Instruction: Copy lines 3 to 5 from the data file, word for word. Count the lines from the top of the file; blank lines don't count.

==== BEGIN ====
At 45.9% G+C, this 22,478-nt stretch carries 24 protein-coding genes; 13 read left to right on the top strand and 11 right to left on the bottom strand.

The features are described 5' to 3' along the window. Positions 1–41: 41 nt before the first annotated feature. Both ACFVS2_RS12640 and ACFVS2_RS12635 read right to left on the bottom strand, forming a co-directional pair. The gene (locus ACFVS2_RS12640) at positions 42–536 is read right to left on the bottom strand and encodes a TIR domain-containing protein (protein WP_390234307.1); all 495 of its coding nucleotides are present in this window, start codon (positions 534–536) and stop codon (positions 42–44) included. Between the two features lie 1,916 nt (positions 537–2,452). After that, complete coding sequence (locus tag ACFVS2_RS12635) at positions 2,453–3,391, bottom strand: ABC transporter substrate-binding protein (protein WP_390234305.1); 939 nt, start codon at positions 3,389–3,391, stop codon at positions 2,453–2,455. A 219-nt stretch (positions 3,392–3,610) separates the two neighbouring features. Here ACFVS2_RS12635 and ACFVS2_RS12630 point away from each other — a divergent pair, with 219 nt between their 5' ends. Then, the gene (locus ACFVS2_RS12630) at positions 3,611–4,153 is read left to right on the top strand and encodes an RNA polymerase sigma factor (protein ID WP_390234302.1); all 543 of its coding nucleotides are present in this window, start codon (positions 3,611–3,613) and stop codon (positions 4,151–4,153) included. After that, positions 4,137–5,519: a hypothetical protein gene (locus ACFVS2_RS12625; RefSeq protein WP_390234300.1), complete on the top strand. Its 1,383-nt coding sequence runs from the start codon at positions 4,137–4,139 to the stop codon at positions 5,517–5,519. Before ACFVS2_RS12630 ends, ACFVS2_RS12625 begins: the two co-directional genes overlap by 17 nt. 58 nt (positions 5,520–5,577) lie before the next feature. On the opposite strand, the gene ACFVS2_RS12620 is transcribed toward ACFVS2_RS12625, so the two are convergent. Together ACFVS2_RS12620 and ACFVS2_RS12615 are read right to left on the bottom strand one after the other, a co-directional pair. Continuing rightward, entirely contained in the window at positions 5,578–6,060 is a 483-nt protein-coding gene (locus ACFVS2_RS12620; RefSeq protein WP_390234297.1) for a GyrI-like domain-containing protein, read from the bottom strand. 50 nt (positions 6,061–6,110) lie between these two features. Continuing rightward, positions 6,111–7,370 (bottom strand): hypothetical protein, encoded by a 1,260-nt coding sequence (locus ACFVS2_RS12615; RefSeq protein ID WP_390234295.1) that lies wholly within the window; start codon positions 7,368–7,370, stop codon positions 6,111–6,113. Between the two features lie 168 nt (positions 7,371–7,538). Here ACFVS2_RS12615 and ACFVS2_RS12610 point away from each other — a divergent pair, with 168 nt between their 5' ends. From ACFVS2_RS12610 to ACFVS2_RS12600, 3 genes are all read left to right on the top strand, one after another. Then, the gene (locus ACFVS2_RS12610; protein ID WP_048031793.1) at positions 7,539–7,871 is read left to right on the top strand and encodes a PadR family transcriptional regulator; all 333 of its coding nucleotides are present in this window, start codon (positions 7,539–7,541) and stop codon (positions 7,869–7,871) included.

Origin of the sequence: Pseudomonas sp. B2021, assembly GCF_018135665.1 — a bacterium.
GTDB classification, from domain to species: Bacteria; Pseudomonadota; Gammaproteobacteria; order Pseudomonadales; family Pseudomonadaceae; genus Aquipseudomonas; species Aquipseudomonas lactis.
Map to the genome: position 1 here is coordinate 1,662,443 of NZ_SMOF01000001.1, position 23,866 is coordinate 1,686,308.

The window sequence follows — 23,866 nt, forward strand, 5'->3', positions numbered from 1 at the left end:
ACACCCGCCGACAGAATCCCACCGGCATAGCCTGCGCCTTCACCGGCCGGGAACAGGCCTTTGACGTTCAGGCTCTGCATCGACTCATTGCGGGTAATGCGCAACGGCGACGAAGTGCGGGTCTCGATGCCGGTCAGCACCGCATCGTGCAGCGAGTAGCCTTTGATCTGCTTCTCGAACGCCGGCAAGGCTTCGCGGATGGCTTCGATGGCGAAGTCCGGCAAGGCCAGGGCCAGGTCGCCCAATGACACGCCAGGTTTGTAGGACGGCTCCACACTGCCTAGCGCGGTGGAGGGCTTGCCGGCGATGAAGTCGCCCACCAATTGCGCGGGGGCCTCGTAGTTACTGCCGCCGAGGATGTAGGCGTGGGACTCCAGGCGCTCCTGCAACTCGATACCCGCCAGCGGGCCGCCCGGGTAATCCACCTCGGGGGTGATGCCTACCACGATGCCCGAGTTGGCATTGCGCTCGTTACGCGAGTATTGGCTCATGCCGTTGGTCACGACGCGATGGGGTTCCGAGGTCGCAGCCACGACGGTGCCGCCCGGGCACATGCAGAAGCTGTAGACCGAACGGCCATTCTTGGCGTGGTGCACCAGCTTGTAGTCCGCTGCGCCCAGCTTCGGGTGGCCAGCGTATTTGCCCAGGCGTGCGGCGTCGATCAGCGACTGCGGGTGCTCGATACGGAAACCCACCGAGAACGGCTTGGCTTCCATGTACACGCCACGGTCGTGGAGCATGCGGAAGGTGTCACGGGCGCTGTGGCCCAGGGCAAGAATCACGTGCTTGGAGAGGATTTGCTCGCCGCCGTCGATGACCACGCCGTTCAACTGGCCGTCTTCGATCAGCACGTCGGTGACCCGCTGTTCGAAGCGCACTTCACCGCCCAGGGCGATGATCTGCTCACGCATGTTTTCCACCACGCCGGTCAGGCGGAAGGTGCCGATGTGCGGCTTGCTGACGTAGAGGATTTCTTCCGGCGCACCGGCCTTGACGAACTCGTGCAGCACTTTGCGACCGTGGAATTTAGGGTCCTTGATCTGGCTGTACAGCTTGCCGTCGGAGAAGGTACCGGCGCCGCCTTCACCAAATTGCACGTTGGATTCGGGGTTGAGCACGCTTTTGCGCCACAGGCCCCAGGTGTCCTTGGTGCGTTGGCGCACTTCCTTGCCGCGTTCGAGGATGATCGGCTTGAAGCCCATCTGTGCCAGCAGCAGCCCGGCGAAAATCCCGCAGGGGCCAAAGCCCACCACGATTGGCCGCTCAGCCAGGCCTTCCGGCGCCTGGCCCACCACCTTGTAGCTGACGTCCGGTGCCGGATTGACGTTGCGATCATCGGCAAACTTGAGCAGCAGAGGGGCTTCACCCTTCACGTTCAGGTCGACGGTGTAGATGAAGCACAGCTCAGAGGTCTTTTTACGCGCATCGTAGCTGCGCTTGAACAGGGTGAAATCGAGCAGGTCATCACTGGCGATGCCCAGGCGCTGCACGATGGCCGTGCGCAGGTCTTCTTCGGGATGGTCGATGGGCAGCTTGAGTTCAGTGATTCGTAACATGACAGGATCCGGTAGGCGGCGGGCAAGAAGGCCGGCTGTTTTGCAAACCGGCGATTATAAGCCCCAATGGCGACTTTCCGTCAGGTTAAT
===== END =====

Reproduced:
Origin of the sequence: Pseudomonas sp. B2021, assembly GCF_018135665.1 — a bacterium.
GTDB classification, from domain to species: Bacteria; Pseudomonadota; Gammaproteobacteria; order Pseudomonadales; family Pseudomonadaceae; genus Aquipseudomonas; species Aquipseudomonas lactis.
Map to the genome: position 1 here is coordinate 1,662,443 of NZ_SMOF01000001.1, position 23,866 is coordinate 1,686,308.